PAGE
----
My Name is Hilary Hope Minkler, I am twenty-seven years old and working to complete an American History degree with a minor in intelligence studies. I am originally from Morgan Hill, California where I graduated Ann Sobrato High School in 2009 with a 3.6 GPA. The entirety of my family still resides in Morgan Hill and I visit my Mother, Father, Sister, Brother-in-law and new Nephew frequently. While a majority of biographies that you read will be from individuals specializing in an intelligence or security field, my life has been and will continue to be devoted to the same.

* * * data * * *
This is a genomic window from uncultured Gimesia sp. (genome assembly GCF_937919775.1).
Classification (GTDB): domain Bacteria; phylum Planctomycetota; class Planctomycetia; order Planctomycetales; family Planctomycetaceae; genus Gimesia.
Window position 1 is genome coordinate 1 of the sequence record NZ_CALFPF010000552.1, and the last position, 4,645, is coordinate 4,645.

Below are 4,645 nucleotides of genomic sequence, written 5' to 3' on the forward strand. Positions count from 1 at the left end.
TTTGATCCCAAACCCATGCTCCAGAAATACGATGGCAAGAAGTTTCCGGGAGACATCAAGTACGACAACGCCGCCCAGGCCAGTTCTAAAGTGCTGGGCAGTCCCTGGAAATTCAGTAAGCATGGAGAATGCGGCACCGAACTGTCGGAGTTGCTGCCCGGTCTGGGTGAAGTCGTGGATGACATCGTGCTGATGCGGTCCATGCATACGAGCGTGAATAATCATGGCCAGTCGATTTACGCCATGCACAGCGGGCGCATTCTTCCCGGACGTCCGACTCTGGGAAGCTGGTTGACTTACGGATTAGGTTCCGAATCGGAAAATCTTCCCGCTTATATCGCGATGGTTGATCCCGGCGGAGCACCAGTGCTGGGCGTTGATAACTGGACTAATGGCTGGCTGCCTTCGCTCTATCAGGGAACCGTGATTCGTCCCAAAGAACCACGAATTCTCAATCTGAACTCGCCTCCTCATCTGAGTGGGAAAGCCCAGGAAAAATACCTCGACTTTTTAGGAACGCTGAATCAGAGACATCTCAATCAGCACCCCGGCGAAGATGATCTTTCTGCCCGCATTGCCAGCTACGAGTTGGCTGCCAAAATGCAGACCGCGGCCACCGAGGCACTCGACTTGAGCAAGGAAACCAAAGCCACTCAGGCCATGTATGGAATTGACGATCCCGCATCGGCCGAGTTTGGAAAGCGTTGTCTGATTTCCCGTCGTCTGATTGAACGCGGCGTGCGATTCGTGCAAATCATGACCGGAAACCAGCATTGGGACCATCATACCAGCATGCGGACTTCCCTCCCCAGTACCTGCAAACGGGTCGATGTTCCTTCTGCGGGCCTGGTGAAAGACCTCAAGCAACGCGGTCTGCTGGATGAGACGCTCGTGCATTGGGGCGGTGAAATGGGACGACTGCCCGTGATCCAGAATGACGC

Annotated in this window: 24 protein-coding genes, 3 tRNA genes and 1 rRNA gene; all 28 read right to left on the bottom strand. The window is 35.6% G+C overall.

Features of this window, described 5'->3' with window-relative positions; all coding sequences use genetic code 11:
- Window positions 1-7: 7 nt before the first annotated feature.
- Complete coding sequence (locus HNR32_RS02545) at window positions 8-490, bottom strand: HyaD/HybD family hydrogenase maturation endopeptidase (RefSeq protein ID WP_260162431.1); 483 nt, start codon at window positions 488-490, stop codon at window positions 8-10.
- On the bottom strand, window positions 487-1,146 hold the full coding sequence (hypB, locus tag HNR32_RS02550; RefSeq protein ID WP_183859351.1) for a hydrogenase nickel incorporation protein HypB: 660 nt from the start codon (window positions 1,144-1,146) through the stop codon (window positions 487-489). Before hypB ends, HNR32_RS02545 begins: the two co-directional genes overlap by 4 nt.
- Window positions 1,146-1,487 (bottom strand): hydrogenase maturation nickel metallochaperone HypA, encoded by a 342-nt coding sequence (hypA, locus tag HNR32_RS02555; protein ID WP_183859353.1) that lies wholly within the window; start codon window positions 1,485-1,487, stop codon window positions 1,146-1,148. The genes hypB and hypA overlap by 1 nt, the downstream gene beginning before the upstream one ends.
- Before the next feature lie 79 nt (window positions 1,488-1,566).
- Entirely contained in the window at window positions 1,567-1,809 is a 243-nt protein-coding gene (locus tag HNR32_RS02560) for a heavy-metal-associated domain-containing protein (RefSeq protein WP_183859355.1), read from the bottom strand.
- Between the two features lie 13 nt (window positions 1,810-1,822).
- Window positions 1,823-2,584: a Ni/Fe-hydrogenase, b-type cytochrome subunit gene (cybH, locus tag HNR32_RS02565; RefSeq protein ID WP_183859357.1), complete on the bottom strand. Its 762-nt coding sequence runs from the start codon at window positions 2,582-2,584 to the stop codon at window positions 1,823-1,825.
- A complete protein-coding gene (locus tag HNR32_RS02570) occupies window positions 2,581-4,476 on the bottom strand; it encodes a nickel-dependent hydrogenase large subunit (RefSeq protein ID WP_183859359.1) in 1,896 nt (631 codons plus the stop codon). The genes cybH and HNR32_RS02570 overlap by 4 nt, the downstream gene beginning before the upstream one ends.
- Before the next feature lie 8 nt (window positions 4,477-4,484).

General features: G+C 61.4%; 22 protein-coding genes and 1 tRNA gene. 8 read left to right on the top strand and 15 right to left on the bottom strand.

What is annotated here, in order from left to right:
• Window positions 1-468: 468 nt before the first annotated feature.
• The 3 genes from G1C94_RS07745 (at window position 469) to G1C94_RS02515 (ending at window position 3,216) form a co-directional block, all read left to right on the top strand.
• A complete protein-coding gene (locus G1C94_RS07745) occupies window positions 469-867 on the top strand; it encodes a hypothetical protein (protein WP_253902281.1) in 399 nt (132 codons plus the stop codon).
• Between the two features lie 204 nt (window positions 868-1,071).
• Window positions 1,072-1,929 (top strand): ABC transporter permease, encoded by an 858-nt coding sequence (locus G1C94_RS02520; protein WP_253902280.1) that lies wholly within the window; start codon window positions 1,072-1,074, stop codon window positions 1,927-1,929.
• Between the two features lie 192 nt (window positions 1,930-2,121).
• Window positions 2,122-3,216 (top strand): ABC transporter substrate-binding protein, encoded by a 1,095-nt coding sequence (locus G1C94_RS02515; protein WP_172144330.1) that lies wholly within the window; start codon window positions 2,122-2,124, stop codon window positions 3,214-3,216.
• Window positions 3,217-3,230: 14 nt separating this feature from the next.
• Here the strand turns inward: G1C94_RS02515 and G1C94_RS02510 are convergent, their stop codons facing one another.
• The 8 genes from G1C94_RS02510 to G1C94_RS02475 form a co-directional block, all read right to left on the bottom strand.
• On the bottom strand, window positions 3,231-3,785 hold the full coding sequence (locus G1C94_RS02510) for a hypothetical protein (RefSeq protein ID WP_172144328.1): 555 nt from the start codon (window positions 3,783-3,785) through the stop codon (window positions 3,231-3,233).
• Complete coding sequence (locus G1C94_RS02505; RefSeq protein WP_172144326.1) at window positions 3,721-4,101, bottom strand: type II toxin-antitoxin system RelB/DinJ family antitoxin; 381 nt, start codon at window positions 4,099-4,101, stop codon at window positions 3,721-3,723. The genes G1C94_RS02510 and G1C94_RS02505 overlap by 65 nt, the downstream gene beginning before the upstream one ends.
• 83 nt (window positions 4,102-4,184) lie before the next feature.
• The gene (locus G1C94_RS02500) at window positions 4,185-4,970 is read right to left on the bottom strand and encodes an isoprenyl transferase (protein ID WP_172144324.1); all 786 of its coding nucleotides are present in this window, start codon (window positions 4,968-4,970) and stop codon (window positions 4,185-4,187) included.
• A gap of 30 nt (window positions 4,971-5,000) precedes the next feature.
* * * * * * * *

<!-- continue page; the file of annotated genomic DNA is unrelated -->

After attending less than a semester of college at Gavailan Community College in Gilroy, California, I decided to join the United States Army. I attended Basic Training at Fort Jackson and directly followed on to Fort Huachuca Arizona where I was awarded with my specific job as an Intelligence Analyst upon completion. My first assignment was with the mighty, 4th Infantry Division at Fort Carson in Colorado Springs, Colorado; during this assignment I fluctuated between several intelligence positions before landing the billet that I would deploy with. Throughout this fluctuation I worked in a fusion cell as an Al Qaida in Iraq Analyst, as a subject matter expert for all operations occurring in Ninewa Province, Iraq, a security manager, and then I found my calling as a current operations analyst.